Women's Refuge Supports Warehouse Group Actions
Family Violence – It’s Not OK, asking for help is from The Warehouse Group
Women’s Refuge warmly welcomes today’s announcement and congratulates The Warehouse Group for being the largest New Zealand employer so far to develop comprehensive human resources policy around domestic and family violence.
“To our knowledge there are only smaller operators and non-government agencies who have developed any kind of policy around domestic violence. This initiative from The Warehouse Group will not only enhance their reputation as a great employer but, critically, it also shows national leadership in acknowledging that domestic violence is a significant issue in New Zealand,” says Chief Executive of Women’s Refuge Dr Ang Jury.
An Economic Impact report released from the Glen Inquiry in 2014, authored by Suzanne Snively estimated the cost of dealing with child abuse and domestic violence at around $7 billion annually. The report also calculated that $1 billion is lost each year in workplace productivity because of abuse and violence such as lost wages and days off work.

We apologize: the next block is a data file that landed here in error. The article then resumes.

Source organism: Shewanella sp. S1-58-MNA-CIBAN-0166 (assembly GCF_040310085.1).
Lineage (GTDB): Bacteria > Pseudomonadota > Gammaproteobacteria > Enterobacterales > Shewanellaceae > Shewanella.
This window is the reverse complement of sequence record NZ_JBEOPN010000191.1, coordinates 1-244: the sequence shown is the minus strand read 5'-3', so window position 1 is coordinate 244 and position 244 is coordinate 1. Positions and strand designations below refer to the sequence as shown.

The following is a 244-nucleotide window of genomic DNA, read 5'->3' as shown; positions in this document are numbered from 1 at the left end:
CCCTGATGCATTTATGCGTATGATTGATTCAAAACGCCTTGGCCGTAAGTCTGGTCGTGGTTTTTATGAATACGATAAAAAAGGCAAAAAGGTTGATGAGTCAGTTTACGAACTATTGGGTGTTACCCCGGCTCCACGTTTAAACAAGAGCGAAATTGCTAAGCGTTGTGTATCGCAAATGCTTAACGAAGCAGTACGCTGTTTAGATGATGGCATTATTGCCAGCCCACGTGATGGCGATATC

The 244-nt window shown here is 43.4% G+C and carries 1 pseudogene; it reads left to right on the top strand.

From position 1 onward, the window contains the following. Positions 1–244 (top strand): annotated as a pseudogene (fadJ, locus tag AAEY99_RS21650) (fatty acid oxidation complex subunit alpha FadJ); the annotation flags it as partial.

“Women experiencing domestic violence often find holding down work very difficult. They may experience violence while they are at work (through stalking) or need to take time off to deal with their injuries, or those of their family members. However, having stable employment is a critical factor in their ability to eventually leave their violent relationship.
“By the Warehouse acknowledging that domestic and family violence is unacceptable and putting in measures to protect and support their employees, it is making a significant difference to those whose lives are shattered by violence.”
Dr Jury says The Warehouse joins companies in Australia like Telstra, Virgin Australia, National Australia Bank and some Australian Universities who have developed domestic and family violence workplace initiatives. “It is fantastic that The Warehouse Group is demonstrating such a remarkable commitment to the well being and safety of its staff. Domestic violence is a human rights issues and I challenge other companies to come on board with similar support networks for staff impacted by violence as part of New Zealand making a collective stand against domestic violence.”